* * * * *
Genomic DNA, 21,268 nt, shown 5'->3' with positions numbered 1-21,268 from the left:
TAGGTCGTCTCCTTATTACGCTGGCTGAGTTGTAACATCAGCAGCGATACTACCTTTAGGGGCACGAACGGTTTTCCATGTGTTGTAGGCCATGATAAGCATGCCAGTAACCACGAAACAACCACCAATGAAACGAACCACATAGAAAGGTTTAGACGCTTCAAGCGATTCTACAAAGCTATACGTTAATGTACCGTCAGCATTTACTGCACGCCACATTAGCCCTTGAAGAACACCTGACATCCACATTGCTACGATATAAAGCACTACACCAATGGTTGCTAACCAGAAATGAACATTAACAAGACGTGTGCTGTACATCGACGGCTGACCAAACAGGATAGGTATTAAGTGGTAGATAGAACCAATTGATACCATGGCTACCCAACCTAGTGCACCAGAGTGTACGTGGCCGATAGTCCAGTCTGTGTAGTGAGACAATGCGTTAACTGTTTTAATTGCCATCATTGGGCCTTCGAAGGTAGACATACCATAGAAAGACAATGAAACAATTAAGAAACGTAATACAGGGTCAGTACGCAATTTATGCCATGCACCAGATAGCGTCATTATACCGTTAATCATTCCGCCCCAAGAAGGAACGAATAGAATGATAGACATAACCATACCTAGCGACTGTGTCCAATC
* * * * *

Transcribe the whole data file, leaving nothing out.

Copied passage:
Genomic DNA, 21,268 nt, shown 5'->3' with positions numbered 1-21,268 from the left:
TAGGTCGTCTCCTTATTACGCTGGCTGAGTTGTAACATCAGCAGCGATACTACCTTTAGGGGCACGAACGGTTTTCCATGTGTTGTAGGCCATGATAAGCATGCCAGTAACCACGAAACAACCACCAATGAAACGAACCACATAGAAAGGTTTAGACGCTTCAAGCGATTCTACAAAGCTATACGTTAATGTACCGTCAGCATTTACTGCACGCCACATTAGCCCTTGAAGAACACCTGACATCCACATTGCTACGATATAAAGCACTACACCAATGGTTGCTAACCAGAAATGAACATTAACAAGACGTGTGCTGTACATCGACGGCTGACCAAACAGGATAGGTATTAAGTGGTAGATAGAACCAATTGATACCATGGCTACCCAACCTAGTGCACCAGAGTGTACGTGGCCGATAGTCCAGTCTGTGTAGTGAGACAATGCGTTAACTGTTTTAATTGCCATCATTGGGCCTTCGAAGGTAGACATACCATAGAAAGACAATGAAACAATTAAGAAACGTAATACAGGGTCAGTACGCAATTTATGCCATGCACCAGATAGCGTCATTATACCGTTAATCATTCCGCCCCAAGAAGGAACGAATAGAATGATAGACATAACCATACCTAGCGACTGTGTCCAATC